We've been checking in with the teaching collective lately, asking them, ‘What have you been working on in your own yoga practice (sadhana)?’ Andrew has been pondering all things dhãranā (concentration).

Many would agree that life is full of things contending for our attention and energy, and it doesn’t always feel easy to turn up for yoga. And yet, for those of us who have fallen in love with yoga, we find ourselves back on the mat time and time again, often despite a certain degree of inner resistance on some days to the idea.

What exactly is it that keeps us coming back?

This is a question I will often ask the group at the start of a class and I always find it interesting to hear the various responses.

On one level, it might seem like a trivial question. However, I believe there is much to be found if you can properly sit with it.

I think it can be a useful question because it seeks to clarify for yourself what it is that motivates you and might also help you connect with a more authentic meaning for yourself.

I believe that if you have a good grasp on your deeper motivations, then you are more likely to persist in practising—to ride through some of the more challenging moments which invariably pop up from time to time. This is significant because many of the practices of yoga are best suited to the ‘little-bit-often and for-a-long-time’ paradigm.

Much like a tree’s roots can break through solid rock given enough time, yoga can work, seemingly without extraneous effort, when integrated slowly and steadily over an extended period of time. We are speaking in terms of years and decades generally. This can sound somewhat daunting but if done by starting with something very short and simple, and building progressively upon that, it can be a very easeful, sustainable and enjoyable experience.

In the spirit of sharing and with regards to my own personal practice, like many, my yoga has been through its own evolution of various techniques, emphasis and interests over time. However, when looking back, and in reference to this particular question of what keeps bringing me back, I would say the simplest answer would be: dhãranā.

This sanskrit word, dhāranā, translated as concentration or directing the mind to one place, is how I would best describe what I’m actually doing when I practise yoga. Sure, externally, I am aware that it might look like I’m assuming a range of bodily forms combined with sibilant breathing in a highly orchestrated fashion, but from my own internal place of experience, my yoga has always been about connecting the mind to one simple idea or activity and consistently and patiently returning to that every time it decides to wander off.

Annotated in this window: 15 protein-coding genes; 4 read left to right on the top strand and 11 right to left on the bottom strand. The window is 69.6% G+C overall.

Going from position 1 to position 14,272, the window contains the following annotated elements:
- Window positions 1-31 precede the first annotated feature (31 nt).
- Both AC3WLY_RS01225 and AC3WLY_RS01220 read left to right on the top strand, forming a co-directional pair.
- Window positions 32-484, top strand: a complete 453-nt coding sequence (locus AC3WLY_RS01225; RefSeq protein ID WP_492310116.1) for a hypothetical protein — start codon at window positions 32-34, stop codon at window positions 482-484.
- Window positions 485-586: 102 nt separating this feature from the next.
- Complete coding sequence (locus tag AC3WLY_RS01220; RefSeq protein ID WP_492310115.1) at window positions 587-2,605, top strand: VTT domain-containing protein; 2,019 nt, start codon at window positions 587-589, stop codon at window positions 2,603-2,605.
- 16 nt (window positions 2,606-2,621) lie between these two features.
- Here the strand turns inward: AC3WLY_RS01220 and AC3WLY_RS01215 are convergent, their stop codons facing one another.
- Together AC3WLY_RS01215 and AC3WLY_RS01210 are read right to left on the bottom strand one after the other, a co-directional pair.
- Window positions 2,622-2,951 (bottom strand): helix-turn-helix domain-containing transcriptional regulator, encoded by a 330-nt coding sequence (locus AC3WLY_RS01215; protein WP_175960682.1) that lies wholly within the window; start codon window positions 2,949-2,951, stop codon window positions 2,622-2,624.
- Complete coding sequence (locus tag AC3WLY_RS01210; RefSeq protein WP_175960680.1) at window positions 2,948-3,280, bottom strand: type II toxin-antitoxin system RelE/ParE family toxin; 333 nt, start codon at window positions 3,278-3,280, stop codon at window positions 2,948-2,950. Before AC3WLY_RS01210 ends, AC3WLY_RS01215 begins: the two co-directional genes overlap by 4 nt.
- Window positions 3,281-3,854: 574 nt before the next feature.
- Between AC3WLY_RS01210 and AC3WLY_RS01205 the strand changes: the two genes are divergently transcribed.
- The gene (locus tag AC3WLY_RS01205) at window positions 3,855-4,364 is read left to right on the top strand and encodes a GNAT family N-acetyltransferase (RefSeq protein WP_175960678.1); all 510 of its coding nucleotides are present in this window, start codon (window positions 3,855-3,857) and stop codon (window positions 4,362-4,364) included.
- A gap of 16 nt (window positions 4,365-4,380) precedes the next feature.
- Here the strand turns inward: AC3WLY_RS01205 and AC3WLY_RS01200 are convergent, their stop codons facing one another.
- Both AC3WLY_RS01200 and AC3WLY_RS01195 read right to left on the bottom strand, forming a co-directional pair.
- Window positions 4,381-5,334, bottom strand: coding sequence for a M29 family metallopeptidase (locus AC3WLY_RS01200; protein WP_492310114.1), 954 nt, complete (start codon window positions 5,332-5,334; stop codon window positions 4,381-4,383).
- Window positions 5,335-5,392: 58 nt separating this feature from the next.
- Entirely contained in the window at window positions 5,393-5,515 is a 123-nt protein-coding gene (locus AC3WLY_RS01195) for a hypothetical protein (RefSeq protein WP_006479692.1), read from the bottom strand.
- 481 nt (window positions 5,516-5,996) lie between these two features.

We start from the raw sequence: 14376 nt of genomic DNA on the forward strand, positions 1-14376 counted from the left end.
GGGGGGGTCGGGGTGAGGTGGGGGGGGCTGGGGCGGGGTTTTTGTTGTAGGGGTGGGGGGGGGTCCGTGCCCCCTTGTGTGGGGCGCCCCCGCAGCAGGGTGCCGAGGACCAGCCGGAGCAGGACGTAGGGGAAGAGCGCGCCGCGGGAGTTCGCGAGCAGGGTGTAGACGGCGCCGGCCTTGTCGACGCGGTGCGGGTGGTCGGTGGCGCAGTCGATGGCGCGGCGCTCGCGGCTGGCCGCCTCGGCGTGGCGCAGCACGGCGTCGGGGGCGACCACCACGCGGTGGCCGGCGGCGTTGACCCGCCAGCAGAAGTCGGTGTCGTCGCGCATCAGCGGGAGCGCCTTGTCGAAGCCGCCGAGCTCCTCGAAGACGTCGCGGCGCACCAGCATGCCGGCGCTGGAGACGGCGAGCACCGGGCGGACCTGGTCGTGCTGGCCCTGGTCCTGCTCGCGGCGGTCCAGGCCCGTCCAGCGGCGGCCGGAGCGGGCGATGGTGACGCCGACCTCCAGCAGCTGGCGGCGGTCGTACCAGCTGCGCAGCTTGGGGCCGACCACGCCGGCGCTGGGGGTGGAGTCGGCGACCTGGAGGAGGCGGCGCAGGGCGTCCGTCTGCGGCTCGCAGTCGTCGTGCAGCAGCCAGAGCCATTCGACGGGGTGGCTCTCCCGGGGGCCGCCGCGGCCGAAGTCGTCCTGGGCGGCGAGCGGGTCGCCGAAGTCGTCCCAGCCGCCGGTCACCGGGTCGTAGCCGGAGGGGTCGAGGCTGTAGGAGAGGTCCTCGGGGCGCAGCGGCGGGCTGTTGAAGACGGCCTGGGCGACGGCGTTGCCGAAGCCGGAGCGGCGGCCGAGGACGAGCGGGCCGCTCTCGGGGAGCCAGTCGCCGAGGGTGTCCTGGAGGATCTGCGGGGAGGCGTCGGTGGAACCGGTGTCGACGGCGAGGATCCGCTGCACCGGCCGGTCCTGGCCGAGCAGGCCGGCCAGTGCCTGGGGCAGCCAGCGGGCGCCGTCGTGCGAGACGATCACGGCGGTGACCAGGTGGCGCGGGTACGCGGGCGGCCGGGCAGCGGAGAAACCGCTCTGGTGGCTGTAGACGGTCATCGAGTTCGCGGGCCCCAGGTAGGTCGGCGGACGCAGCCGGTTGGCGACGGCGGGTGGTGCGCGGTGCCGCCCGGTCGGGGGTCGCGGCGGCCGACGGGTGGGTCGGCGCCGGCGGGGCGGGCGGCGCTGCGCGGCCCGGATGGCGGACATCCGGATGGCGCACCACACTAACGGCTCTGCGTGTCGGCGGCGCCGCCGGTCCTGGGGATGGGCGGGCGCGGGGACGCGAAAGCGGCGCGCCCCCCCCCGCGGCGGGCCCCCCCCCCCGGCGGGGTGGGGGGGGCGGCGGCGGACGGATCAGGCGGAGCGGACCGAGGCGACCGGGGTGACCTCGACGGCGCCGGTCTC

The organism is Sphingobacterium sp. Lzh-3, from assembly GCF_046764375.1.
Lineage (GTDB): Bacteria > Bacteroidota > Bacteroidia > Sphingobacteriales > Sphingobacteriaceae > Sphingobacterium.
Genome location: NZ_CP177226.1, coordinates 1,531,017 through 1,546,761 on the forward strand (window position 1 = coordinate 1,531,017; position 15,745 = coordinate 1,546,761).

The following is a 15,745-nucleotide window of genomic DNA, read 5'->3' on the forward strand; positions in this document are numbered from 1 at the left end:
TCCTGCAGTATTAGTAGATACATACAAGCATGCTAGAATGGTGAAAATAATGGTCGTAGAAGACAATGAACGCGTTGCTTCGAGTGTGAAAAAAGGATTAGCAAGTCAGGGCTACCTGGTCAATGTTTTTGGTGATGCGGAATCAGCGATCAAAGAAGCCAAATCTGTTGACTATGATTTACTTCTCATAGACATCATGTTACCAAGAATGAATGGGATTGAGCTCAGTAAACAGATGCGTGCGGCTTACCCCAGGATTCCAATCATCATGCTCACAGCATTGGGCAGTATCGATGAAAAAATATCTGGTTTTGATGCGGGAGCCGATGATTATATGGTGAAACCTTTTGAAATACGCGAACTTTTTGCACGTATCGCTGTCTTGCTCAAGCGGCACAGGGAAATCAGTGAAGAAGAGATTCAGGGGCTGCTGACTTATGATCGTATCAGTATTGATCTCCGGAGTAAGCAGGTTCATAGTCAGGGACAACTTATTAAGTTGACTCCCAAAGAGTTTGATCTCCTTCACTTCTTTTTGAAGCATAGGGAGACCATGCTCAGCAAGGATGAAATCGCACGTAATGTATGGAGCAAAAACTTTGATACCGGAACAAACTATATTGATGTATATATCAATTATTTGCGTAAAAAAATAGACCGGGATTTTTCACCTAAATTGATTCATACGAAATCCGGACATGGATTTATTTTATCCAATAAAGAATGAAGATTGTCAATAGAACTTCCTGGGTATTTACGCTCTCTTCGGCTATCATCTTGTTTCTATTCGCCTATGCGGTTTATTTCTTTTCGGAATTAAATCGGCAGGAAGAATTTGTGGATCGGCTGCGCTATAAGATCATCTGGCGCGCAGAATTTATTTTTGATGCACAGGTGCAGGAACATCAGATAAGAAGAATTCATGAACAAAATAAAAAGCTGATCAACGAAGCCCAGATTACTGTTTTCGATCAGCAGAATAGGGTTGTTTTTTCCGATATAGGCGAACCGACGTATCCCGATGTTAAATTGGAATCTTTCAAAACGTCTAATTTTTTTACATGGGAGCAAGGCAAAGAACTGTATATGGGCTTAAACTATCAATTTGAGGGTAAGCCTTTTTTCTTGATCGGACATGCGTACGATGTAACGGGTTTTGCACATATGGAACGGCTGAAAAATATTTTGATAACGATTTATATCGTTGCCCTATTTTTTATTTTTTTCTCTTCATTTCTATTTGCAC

If one thousand times my mind drifts, one thousand times I gently send the mind back to the promise I made myself at the beginning of the session—the singular thing. Then, it’s almost like the postures and breathing (and the likes) become various tests to mental steadiness and through this I become more and more accustomed to remaining anchored regardless of any dynamic going on more superficially. It’s not easy but this has kept me happily occupied for well over a decade now!

The particular thing one might choose to focus on is not that important, I find. However, I would say that finding something sattvic (having qualities that bring lightness and balance) and is free of complexity can make it easier. A couple of examples that I often return to are: repeating a mantra mentally, visualising the inhale entering from above and the exhale rising from below, or hooking the mind to the technique of muladhara bandha. If you are not sure what those mean, I am happy to go through it with you in person if you wish!

And so, is this a question you have pondered for yourself? What consistently keeps you coming back to yoga?

–Andrew Trotter